David Solomon, interviewed by Tom Spurling and Terry Healy, 12 January 2017 and 2 February 2017

By September 3rd, 2018

Edited transcript (PDF – 652 KB)

Interview summary

Dr David Solomon talks about his childhood growing up during the Depression in Adelaide, Broken Hill and Sydney. He talks briefly about the death of his father when he was 16 and the fights between Australian and American troops on the streets of Sydney.

David then discusses his education at Ultimo Tech and the Sydney Technical High School and his decision to work at BALM Paints (which became Dulux) after finishing his secondary education. This enabled him, while working, to do his Associate Diploma at the Sydney Technical College and eventually degrees up to a PhD at the University of New South Wales. David moved his young family to Melbourne in the early 1960s to work in the Dulux Research laboratories at Clayton. This long industrial career stood him in good stead for his later career in CSIRO.

David joined the CSIRO Division of Applied Mineralogy at Fishermens Bend in 1963 after being rejected for a position in the Division of Organic Chemistry. He talks in detail about his research activities in that Division, and how he built networks and connections both within CSIRO and with the broader technical community.

A turning point in David’s career was in 1968 when the CSIRO Chairman, Dr Jerry Price came to his office to ask ‘how do you make a more secure banknote?’ The interview canvasses many issues to do with the ‘bank project’.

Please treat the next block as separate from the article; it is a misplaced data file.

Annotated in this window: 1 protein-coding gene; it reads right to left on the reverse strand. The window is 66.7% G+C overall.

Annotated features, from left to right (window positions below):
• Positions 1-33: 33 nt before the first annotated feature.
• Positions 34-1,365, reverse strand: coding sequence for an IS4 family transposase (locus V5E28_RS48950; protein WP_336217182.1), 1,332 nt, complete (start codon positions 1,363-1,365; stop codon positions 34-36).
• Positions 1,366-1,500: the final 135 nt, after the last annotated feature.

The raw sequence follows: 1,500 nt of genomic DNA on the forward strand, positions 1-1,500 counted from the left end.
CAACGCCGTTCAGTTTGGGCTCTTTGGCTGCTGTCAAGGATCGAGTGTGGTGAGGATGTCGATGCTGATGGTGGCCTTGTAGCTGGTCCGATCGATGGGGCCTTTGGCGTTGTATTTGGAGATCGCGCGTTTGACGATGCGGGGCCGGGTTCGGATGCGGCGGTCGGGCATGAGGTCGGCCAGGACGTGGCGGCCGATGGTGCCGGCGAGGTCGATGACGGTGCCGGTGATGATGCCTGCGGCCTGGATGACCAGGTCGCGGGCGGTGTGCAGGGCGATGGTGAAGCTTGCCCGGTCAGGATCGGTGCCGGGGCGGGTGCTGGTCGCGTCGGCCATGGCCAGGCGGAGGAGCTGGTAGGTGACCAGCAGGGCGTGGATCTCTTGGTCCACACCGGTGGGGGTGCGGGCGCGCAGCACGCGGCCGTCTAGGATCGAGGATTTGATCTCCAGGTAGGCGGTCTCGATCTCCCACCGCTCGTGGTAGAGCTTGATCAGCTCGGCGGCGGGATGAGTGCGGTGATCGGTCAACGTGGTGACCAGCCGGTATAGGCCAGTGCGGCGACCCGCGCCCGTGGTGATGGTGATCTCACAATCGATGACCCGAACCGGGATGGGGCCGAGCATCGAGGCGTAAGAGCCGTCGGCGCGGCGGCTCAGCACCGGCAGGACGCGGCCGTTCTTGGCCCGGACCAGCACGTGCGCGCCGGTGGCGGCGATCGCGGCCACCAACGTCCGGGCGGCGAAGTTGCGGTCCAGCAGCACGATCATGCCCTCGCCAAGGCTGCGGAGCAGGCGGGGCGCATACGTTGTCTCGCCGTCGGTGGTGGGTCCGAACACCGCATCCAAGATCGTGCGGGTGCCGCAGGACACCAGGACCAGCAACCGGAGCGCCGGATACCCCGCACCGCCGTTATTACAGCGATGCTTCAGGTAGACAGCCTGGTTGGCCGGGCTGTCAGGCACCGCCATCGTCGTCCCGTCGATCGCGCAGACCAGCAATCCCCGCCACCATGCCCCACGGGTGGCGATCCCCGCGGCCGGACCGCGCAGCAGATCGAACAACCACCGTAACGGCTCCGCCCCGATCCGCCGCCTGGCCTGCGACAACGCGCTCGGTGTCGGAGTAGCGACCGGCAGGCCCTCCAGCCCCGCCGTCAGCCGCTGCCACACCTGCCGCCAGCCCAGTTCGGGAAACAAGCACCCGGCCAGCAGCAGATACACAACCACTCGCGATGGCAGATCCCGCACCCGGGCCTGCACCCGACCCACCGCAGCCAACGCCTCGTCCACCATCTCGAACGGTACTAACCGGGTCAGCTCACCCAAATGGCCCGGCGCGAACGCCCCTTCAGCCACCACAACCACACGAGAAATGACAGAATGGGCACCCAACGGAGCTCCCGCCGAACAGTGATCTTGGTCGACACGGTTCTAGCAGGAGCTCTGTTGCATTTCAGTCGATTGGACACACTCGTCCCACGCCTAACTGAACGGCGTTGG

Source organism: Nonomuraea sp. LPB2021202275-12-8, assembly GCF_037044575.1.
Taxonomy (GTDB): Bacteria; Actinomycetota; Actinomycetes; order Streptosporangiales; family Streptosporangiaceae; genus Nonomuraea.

In the next part of the interview, Dr Solomon discusses his appointment as Chief of the Division of Applied Organic Chemistry and his vision for developing research programs closely connected to the needs of the Australian chemical industry.

Dr Solomon was very much involved with the Royal Australian Chemical Institute and talks about the importance of professional societies in connecting public sector researchers to their industry counterparts.

In the final stages of the interview Dr Solomon reflects on his post-CSIRO work and on the future role of public sector research in the national innovation system.

Notes

Interview recorded at Swinburne University of Technology (Hawthorn campus) on 12 January 2017 and 2 February 2017 as part of the CSIRO History Project.

Copyright

Copyright owned by Swinburne University of Technology and CSIRO. Some re-use permitted (Creative Commons BY-NC-ND)